Melissa: And we always were doing early expansion, twin blocks maras, we would use anything, everything was removable, prop that bite up, pull it forward, and expand the heck out of it.
Melissa: Now he – how do I say this a nice way? He had, I guess back then I probably would have called an arrogance. He commanded the room. Right? Like you didn’t question. He just carried himself in a way. There was no option but the one he gave. Like if Bobby didn’t wear it. Like that’s your problem, then you shouldn’t make him wear like, so that level of expectation. So why that’s important to understand.
So, I go through and I remember one day we’re in the office and I know nothing, right? Like, I’m just figuring out how to do this. He walks by, and the patients are humble, we do and he’s like God, somebody should cut that kid’s tongue out of his mouth. It’s messing up my teeth.
It sounds dramatic but now I totally understand but I didn’t. I was like, wow, what a jerk. Right? Like, he doesn’t care. So, come all the way full circle, I’m now inMyobrace class, I’m doing it, and it was like this light went off, I was like, oh my gosh, this is what he was talking about. The kid was tongue-thrusting. No matter what he did to that bite, he couldn’t close it.
Zac: Because the tongue kept pushing on the teeth.
Melissa: Yes, that’s what he meant. He’s like God, that tongue is going to destroy everything. So, he knew it. But the crazy thing is if you go back into his story, he was originally an engineer. He was a mechanical engineer prior. Then after had gotten married, went back in dentistry and became an orthodontist.
Essentially, orthodontics is engineering. It’s all about force and movement and I think that’s what makes most orthodontists very specialized is because they can see things in a different way.
With Myobrace, we could take it to another level.
Years go by and I go back to school and all those things. And I noticed, almost every orthodontist just cements everything in and they just, I didn’t even know you cemented it. It allowed me to basically see all aspects of dentistry, and I needed this whole journey to see it. That myofunctional was the most powerful thing. Oh, that’s why the teeth keep relapsing because we didn’t address the tongue thrust or we didn’t retrain the tongue, we would maybe tell the kid hey, Bobby, try to put your tongue up or we put a habit in there or something.
Well, anyone that’s ever had a real habit, thought was very easy to overcome, right? Especially if you don’t even know why you’re doing it. And mouth breathing and tongue posture, I mean, if you’re drinking all the time, you kind of know what you’re doing is wrong, right? Well, you know what the culprit might be like this is what’s causing this? But if you don’t even know that it’s wrong to mouth breathe and have a low tongue posture, now I tell you, oh, you have a breathing issue. It’s because of your tongue. What? Like how do you do that? How do you fix that?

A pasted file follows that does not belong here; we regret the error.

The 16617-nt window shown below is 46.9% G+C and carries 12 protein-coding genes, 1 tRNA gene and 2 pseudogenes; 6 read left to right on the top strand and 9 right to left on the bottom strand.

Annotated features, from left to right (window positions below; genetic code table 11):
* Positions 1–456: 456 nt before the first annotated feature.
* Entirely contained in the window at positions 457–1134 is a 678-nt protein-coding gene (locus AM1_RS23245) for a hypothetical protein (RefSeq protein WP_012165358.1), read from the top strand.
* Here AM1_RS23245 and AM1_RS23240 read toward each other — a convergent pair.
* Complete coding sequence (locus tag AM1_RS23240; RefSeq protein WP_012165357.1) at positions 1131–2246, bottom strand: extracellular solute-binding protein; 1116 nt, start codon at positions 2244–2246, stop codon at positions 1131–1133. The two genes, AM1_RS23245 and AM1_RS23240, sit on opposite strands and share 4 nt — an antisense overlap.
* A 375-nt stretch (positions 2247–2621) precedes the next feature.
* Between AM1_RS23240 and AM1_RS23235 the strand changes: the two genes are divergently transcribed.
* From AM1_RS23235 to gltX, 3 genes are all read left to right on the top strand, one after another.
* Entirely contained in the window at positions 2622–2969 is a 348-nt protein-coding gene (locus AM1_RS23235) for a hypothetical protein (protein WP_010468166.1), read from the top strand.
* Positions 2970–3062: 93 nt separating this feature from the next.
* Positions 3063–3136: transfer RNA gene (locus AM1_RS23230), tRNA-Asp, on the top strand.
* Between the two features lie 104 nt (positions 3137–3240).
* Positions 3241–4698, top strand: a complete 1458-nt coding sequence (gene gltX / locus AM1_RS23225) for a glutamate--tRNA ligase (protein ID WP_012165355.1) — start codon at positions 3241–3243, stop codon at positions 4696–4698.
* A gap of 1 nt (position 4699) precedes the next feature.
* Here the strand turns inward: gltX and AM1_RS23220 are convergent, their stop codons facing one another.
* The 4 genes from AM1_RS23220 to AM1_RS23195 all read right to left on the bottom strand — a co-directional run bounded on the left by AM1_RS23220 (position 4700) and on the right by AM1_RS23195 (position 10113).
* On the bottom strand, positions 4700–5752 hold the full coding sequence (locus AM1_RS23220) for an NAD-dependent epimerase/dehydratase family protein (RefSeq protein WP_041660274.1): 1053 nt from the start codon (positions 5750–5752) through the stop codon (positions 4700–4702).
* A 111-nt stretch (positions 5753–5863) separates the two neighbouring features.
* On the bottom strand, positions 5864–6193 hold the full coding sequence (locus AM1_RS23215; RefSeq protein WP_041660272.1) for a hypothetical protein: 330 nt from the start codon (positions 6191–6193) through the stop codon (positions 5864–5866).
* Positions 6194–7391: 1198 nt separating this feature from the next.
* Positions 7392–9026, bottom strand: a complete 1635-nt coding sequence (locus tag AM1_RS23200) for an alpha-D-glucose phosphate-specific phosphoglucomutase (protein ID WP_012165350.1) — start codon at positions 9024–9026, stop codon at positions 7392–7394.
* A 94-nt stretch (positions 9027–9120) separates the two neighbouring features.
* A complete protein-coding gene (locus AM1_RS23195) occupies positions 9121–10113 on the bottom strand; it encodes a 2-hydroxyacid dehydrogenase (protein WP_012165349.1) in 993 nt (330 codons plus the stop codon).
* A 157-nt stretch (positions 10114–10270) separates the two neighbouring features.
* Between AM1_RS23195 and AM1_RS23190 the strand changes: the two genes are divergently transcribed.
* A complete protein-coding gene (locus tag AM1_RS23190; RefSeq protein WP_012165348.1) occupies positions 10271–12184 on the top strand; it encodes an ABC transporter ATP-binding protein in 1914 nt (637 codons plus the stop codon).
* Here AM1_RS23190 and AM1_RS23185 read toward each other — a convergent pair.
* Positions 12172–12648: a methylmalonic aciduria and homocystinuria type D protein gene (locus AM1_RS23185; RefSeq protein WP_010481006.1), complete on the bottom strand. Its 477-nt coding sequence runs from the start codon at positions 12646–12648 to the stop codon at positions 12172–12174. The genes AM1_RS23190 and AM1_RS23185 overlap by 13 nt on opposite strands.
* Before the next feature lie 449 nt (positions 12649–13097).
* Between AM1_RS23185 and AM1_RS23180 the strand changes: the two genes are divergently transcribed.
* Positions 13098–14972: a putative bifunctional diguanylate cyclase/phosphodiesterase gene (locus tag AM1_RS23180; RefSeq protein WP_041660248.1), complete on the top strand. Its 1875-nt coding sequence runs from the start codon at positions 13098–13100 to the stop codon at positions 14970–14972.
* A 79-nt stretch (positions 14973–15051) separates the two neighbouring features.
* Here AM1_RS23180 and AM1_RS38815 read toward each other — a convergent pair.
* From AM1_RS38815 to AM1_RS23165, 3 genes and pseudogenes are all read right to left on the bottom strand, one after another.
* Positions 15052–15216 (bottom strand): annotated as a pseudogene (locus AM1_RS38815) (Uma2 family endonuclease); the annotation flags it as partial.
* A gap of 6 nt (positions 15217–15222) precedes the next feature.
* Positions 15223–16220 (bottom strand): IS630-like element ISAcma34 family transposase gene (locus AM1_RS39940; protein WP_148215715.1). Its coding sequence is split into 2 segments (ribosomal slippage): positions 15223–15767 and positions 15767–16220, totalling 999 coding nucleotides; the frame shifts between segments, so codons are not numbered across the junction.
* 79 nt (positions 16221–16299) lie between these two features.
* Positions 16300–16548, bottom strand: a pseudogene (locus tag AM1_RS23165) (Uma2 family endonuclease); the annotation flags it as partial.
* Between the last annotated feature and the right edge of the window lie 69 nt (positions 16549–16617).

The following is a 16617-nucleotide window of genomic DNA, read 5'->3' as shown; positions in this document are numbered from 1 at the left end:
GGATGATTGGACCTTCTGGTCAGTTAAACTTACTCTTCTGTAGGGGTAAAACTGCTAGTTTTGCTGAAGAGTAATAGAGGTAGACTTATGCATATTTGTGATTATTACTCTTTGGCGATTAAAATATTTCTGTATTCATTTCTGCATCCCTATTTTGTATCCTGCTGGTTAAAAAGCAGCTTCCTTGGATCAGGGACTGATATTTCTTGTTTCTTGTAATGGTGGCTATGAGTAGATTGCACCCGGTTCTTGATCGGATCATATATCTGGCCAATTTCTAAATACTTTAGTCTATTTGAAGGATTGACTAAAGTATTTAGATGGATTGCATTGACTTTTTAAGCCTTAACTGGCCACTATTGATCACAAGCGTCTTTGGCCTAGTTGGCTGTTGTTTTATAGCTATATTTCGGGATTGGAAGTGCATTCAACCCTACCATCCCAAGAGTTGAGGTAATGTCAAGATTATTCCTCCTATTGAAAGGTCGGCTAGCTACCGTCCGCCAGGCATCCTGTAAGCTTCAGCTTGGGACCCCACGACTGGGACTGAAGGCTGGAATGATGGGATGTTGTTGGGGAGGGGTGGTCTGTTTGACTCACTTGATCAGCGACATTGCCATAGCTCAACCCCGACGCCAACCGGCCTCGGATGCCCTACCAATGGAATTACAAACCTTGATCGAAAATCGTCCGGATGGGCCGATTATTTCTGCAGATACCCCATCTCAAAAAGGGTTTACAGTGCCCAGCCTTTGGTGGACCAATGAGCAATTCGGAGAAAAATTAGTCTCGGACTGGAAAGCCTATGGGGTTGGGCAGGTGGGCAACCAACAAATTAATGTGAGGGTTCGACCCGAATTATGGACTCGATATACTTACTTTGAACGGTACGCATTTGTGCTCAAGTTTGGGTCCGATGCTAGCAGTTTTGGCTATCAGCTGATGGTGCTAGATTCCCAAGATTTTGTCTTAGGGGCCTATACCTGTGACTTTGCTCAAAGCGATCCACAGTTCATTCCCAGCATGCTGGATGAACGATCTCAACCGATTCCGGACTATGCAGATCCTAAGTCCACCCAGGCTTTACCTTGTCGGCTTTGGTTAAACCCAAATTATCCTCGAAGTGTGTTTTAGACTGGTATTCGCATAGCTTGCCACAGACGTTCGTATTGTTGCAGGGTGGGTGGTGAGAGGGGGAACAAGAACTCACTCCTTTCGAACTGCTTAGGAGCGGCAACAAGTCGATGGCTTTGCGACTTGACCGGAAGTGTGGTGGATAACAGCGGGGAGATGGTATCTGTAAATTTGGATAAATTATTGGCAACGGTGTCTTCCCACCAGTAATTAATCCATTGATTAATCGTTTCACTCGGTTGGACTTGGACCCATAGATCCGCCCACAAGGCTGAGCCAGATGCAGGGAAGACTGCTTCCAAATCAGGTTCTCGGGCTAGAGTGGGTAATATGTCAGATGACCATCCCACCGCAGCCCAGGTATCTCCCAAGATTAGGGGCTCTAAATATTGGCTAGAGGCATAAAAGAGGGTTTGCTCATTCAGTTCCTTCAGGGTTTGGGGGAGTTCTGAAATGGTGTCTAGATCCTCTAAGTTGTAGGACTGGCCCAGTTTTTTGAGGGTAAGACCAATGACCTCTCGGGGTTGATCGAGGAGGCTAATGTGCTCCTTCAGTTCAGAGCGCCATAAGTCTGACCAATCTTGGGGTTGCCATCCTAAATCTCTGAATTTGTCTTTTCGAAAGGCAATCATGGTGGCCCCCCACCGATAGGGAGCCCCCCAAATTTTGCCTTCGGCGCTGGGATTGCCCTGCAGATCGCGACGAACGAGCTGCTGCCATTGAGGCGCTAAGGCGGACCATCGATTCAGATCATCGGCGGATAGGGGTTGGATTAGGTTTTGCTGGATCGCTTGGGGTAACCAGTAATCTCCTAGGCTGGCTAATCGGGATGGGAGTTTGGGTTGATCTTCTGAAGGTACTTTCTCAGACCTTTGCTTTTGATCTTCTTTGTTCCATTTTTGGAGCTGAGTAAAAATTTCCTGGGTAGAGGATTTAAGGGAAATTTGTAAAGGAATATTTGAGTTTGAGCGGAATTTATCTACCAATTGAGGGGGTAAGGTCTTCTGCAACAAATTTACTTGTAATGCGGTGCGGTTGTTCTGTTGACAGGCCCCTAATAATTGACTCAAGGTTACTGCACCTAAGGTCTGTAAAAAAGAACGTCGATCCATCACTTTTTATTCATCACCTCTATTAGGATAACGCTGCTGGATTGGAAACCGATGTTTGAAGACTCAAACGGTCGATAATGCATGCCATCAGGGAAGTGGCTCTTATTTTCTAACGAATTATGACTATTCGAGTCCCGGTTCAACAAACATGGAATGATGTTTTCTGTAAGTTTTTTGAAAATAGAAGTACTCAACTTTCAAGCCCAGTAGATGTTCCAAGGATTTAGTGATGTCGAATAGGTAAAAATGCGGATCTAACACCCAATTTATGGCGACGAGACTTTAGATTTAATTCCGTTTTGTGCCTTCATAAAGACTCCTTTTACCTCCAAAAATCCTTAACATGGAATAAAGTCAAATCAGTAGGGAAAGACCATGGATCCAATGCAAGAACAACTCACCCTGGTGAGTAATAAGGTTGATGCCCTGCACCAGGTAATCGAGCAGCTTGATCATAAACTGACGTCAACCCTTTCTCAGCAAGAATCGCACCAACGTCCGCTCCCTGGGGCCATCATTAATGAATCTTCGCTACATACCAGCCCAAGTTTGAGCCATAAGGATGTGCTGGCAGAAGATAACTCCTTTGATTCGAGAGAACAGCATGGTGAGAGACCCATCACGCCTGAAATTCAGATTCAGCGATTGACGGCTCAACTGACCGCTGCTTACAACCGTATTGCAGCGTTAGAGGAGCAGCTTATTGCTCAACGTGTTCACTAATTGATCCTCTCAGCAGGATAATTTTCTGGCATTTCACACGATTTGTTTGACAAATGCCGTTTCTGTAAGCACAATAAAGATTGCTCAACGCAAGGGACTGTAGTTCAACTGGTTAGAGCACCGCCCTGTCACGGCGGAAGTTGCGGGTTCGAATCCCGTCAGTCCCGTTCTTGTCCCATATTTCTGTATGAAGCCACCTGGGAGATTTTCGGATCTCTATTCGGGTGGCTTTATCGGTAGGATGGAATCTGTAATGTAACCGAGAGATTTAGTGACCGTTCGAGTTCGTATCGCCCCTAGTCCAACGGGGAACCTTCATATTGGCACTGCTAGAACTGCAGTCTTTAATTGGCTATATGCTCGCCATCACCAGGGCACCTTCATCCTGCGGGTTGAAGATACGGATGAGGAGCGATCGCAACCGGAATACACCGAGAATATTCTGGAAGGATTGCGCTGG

Zac: Especially considering how common mouth breathing is.
Melissa: Well look at how it’s changed. So, you look in Disney movies, so if you go back to like Snow White, the older ones, all of the characters are lips closed.
Melissa: And now you go to Frozen, she’s drooling with her mouth open.
Zac: Wow. I never even noticed that but that totally make sense. Like sleeping beauty, was she snoring?
Melissa: No, no, lips closed, breathing through.
Zac: If you have this epidemic of mouth breathing, and maybe this is where you are realizing the limitations of myofunctional therapy. Just like I have limitations as a PT that’s why I talk to you and work with a ton of other people who have skills that I don’t.
Where myofunctional therapy starts
Melissa: In a perfect world, you’d start with breastfeeding. Every baby that’s born would address whether or not the baby has a tongue-tie, and has a tongue tie to the new protocols and standards. Unfortunately, the system makes that hard. So now we go out longer and longer. Now, time starts dwindling. So that’s in the perfect world, that becomes the standard and protocol.
Melissa: Just like, when you have a baby, they come and they check hearing and they’ve checked all the other stuff, like, we’d want to have the tongue checked as well.